Dates and Deadlines- Vary from college to college. Make sure you keep track.
University Entrance Exams
PSAT, SAT, ACT
PSAT: 9th, 10th, & 11th grade
The PSAT is the Preliminary SAT/National Merit Scholarship Qualifying Test. The PSAT is a great primer for the SAT, and even the ACT, but it’s more than just a trial run. The PSAT is now available for 9th, 10th, and 11th graders at PVHS. The exam is administered at PVHS and sign ups are through the PVHS Business Office. See your counselor and listen to the bulletin for PSAT registration deadlines and exam information.
COVID-19 Update- Many Univsities have suspended this requirement until further notice.
The SAT and ACT are entrance exams that SOME colleges require students to submit with their academic information on college applications. The UC System will not consider SAT or ACT test scroes when making admission decisions or awarding scholarships.
The purpose of the SAT or ACT is to measure a high school student's readiness for college, and provide colleges with one common data point that can be used to compare all applicants. College admissions officers will review standardized test scores alongside your high school GPA, the classes you took in high school, letters of recommendation from teachers or mentors, extracurricular activities, admissions interviews, and personal essays. How important SAT and ACT scores are in the college application process varies from school to school.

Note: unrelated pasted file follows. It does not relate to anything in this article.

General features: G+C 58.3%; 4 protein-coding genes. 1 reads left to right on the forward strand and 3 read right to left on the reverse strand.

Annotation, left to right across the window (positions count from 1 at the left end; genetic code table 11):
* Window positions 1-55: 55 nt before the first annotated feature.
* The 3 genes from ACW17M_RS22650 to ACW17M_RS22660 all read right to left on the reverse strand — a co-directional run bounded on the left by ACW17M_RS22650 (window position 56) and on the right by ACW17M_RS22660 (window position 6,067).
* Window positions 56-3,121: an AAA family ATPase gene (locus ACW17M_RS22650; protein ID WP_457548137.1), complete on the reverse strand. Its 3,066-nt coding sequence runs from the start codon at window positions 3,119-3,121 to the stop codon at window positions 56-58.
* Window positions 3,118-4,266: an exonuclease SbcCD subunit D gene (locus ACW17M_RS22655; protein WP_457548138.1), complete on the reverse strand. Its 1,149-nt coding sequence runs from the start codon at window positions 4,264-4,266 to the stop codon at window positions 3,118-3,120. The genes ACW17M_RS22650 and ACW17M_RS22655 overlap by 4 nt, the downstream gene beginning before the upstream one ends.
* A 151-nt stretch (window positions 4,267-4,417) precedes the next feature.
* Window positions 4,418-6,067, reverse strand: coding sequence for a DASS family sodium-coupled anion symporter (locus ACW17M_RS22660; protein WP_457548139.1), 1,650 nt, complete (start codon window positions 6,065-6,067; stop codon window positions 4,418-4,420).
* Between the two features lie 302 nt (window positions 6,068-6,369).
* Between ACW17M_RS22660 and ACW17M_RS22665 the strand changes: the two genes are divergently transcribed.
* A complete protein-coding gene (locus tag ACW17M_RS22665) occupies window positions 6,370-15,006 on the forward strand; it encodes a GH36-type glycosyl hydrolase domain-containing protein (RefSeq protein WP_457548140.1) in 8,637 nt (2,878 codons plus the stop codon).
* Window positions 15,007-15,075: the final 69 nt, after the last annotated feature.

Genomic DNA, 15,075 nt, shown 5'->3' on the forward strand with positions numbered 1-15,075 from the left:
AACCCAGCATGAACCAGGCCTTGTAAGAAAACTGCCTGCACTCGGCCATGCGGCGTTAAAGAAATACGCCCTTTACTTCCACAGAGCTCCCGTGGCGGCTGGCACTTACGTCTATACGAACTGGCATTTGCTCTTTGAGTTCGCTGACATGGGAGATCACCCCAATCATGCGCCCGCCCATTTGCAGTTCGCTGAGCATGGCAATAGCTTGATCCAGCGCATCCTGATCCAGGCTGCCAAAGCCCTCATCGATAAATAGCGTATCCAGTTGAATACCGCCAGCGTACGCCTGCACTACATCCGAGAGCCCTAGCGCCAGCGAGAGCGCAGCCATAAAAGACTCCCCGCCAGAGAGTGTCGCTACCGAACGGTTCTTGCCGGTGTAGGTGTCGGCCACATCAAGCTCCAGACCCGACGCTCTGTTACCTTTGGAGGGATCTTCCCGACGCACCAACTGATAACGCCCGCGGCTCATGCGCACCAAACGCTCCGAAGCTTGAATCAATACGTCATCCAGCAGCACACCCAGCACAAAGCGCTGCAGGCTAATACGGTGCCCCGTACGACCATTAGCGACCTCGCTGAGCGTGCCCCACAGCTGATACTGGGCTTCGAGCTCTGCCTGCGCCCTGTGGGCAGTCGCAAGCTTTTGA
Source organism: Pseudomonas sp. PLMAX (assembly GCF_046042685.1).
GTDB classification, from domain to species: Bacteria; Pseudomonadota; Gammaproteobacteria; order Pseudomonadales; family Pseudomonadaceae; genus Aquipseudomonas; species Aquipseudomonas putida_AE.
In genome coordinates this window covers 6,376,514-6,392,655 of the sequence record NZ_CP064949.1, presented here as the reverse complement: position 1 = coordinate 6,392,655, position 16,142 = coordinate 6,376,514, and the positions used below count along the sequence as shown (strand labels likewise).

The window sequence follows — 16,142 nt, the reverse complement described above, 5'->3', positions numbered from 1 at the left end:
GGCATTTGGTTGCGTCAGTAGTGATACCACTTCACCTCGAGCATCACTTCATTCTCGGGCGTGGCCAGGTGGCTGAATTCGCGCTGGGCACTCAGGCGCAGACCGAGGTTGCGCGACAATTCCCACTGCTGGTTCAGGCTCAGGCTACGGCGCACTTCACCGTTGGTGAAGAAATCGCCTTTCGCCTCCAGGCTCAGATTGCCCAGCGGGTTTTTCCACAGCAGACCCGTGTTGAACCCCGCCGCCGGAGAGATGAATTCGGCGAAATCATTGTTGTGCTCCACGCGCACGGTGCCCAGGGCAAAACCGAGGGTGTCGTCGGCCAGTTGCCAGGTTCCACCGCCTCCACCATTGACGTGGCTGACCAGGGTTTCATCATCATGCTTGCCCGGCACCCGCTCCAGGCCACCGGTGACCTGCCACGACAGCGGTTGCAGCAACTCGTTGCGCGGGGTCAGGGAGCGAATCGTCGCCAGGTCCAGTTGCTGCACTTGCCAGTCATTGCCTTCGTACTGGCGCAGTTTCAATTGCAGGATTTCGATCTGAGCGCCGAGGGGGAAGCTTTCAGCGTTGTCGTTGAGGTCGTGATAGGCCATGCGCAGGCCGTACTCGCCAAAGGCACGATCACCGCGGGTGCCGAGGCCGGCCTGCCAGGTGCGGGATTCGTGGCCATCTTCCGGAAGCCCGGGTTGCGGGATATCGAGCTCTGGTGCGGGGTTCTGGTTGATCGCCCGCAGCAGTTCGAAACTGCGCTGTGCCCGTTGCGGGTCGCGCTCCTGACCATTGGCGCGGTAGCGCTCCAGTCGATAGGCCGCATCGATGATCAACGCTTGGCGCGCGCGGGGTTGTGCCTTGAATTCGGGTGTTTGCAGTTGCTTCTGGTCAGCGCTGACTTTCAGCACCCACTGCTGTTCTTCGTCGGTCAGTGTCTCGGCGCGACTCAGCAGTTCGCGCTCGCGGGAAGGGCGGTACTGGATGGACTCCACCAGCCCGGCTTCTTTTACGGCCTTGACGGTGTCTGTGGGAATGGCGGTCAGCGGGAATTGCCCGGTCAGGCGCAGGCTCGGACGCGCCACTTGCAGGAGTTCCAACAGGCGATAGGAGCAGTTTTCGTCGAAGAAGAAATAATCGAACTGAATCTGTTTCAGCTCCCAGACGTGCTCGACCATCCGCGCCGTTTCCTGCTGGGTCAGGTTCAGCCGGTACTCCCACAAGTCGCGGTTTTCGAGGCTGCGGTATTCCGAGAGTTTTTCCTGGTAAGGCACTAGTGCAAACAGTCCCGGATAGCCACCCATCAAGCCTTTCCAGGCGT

Overall, the higher you score on the SAT and/or ACT, the more options for attending and paying for college will be available to you.
When should I take the SAT/ACT?
Most high school students take the SAT/ACT during the spring of their junior year and/or the fall of their senior year. It's important to leave time to re-take the test if you need to raise your score before you apply to college. See below for all upcoming dates.
How and where to sign up for the SAT/ACT:
The SAT and ACT are national exams given off campus at a designated location. You will register for the exam and choose a location online.
Student athletes looking to participate in competitive sports in college must prepare for the college admissions process just like any other student but with added layers. Just because a student is "A-G" does not necessarily mean they qualify to play sports in college. As soon as you think you may want to play sports in college, speak to your counselor to get information on the NCAA process. For a comprehensive overview of the all things NCAA please refer to the NCAA Eligibility Center